According to our PM, it’s a necessity to know the name of your systems administrator. After all, they hold the keys to the most valuable vault in any company.
- Don’t leave it to IT
Cybersecurity is a matter of such significant importance it needs to be elevated to board level, and corporate sector and government level, and not just left to the responsibility of IT.
Our PM believes, leaders need to be convinced that cyber is one of their essential functions. Those same leaders must become cyber ambassadors.
The roles of Chief Information Security Officers and Chief Technology Officers need to valued, if, for no other reason, than because of the high business cost of a cyberattack.
“As we are all acutely aware, a cyberattack or data leak from even a mundane business system — like email — can have a dramatic impact on an enterprise,” the PM says.
- Speak the same language and talk about it
Security data can be complex. Sharing succinct information about it with CEOs and boards is not always easy, says Turnbull. Therefore, he considers it essential to increase the capacity for security staff to have conversations with senior management and other decision-makers. This has relevance to both responding to and reporting a cybersecurity incident.
One study showed that 80 per cent of organisations don’t make it a priority to share information with senior management about potential cyberattacks.
- Say what?
Turnbull appealed to academics to make cyber language clearer. He spoke of the recent confusion on Census night surrounding the ‘denial of service’ attack. There is also a need to communicate the significance of these events in such a way that it can be easily understood.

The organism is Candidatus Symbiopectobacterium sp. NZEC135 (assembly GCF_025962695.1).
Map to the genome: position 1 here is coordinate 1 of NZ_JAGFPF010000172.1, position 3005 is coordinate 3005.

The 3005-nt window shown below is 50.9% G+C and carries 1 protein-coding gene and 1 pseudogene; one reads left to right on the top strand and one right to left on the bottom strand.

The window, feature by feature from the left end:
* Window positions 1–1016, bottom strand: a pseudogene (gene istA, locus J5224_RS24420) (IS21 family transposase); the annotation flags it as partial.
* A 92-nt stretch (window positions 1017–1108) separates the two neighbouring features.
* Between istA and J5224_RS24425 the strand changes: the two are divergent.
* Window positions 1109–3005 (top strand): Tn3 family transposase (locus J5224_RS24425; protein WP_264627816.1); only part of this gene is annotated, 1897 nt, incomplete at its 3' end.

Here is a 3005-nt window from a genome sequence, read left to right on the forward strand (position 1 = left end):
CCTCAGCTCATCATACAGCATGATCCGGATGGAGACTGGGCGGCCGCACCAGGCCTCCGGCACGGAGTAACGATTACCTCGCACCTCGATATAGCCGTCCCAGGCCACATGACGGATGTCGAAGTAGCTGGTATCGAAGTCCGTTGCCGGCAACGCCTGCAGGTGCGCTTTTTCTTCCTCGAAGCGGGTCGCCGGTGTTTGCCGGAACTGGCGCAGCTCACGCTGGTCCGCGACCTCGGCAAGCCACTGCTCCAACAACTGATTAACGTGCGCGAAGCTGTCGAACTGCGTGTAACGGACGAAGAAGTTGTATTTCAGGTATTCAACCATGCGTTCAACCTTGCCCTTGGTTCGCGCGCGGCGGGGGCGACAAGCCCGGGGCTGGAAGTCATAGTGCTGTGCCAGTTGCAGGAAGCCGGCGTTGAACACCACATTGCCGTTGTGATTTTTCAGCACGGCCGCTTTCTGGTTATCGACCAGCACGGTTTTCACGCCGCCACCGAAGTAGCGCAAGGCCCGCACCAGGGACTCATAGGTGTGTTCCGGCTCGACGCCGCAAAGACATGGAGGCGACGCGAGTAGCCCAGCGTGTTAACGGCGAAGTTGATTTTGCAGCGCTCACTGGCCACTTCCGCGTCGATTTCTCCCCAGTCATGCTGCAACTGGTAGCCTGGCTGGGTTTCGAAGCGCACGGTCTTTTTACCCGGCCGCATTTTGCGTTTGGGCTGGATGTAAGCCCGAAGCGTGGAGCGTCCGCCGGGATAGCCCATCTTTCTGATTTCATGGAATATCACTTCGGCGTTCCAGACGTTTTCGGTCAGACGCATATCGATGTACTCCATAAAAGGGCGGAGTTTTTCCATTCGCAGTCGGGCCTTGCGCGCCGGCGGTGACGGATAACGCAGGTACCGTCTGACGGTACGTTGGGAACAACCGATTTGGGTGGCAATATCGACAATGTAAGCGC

“We need to know collectively that a denial of service is equivalent to having a bus parked in your driveway so you can’t get your car out, that hacked data means someone broke into the garage and took the car, and that the solutions to these two things are very different,” he says.
- Share your knowledge
Many large enterprises are tech savvy. However, for every large enterprise there are many small businesses online. They are not necessarily as well resourced, some are less secure and others aren’t very tech savvy at all, Turnbull says.
“You would help secure the veracity of the internet, the integrity of the internet of each of the organisations here with an established Information Security Officer were to seek out a small or not-for-profit enterprise with which to share your knowledge,” he says.
- It’s a world of opportunity
Turnbull told the forum, the digital century will present some remarkable opportunities. He believes, how we respond to those opportunities, and to threatened and real cyberattacks, will define our future.
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About the Author
Geoff Stewart is a highly experienced and skilled Technology Director at Surety IT. His knowledge is based on years of industry experience having created customised, stable, well performing systems both for multi-national companies in the UK and Australia and Surety IT customers.